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News > World

Canada Plans New Indigenous Law But Native Leaders Skeptical

  • Assembly of First Nations National Chief Perry Bellegarde adjusts a blanket presented to Canada's Prime Minister Justin Trudeau.

    Assembly of First Nations National Chief Perry Bellegarde adjusts a blanket presented to Canada's Prime Minister Justin Trudeau. | Photo: Reuters

Published 15 February 2018

While Prime Minister Trudeau called for an end to colonial-era laws, First Nations leaders cautioned of “a lot of good words” from his government.

Canada will create a legal framework to guarantee the rights of Indigenous people in all government decisions, doing away with policies built to serve colonial interests, Prime Minister Justin Trudeau said Wednesday as Native leaders in the country continued to caution against his charm offensive and demanded actions rather than words.

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In a sweeping speech that condemned past governments for failing to do enough to protect the rights of the Native people, Trudeau said the planned legislation would ensure "rigorous, full and meaningful" implementation of treaties and other agreements and could establish new ways to resolve disputes.

While treaty rights with aboriginals are already recognized under Canada's Charter of Rights and Freedoms, the framework would ensure the constitution is the starting point for such matters as resource development, self-governance, land rights and social issues.

"We need to get to a place where Indigenous peoples in Canada are in control of their own destiny, making their own decisions about their future," Trudeau said in the House of Commons.

However, Indigenous leaders in Canada remained skeptical of the government’s intentions or ability to bring change to some of the fundamental problems facing their communities.

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Neskonlith First Nation Chief Judy Wilson told CBC News that Trudeau's speech omitted an important component of the rights equation: Indigenous title to lands. Wilson’s community is located in British Columbia where most of the territory is not covered by treaties and is considered unceded Indigenous land.

Meanwhile Manitoba Keewatinowi Okimakanak Grand Chief Sheila North said she heard "a lot of good words" from Trudeau, but she wanted to "wait and see how far he takes his words."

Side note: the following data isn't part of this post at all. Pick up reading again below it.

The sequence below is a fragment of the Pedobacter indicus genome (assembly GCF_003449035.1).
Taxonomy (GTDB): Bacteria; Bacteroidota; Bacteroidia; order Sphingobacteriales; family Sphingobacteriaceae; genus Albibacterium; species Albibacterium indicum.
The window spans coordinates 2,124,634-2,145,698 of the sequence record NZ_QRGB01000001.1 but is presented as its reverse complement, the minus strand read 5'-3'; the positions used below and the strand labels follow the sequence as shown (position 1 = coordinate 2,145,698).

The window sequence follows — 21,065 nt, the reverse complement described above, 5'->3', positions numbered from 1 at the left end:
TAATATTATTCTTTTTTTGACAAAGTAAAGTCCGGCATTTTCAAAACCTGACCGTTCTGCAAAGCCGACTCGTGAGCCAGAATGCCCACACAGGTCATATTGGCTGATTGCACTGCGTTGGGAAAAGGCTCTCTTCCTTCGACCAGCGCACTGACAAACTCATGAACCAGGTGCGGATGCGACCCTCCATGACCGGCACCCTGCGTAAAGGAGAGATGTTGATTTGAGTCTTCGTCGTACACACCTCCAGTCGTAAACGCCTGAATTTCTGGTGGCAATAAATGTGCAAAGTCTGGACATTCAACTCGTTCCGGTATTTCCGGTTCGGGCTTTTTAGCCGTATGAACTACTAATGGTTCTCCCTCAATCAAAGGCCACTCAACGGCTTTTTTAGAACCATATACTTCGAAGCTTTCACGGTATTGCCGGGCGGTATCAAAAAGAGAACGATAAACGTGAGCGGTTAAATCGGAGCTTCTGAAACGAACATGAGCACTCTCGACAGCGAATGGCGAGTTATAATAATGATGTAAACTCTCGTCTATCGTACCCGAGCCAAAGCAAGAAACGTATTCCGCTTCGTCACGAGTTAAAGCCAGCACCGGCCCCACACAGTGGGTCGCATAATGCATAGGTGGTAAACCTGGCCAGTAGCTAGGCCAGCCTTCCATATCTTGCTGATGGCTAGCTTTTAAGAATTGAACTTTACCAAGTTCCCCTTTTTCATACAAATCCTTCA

The liberal prime minister said his government would initiate a months-long “engagement” process with Indigenous groups as well as provinces, industry and the public as it writes the legislation, which will be introduced this year and implemented before the 2019 election.

But North questioned that approach saying that her people “already have a way forward and a plan and we don't need to go down that road again and look for engagement sessions that will reinforce what they want to do."

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She is referring to the failed talks following the repatriation of the Constitution in 1982 that left Indigenous rights undefined. "Our people are sovereign nations and they have laws that should be and have to be implemented to change the next 150 years."

Trudeau says he wants to re-engage with the local Native communities in order to include those treaties and rights within the country’s constitution and reverse the result of the 1982 talks.

The news comes just days after a white farmer was found not guilty by an all-white jury after he shot and killed Indigenous man Colten Boushie in a high-profile case that triggered calls for changes to Canada's justice system.

Indigenous activists argue that the white farmer got away with the murder because under the current Canadian justice system, legal teams are allowed to weed out potentially hostile jurors with a “peremptory challenge” during jury selection.

His defense team was able to disqualify jurors that looked Native and thus the jury ended up being all white despite the fact that Saskatchewan province, where the incident took place in August 2016, has a large indigenous population.

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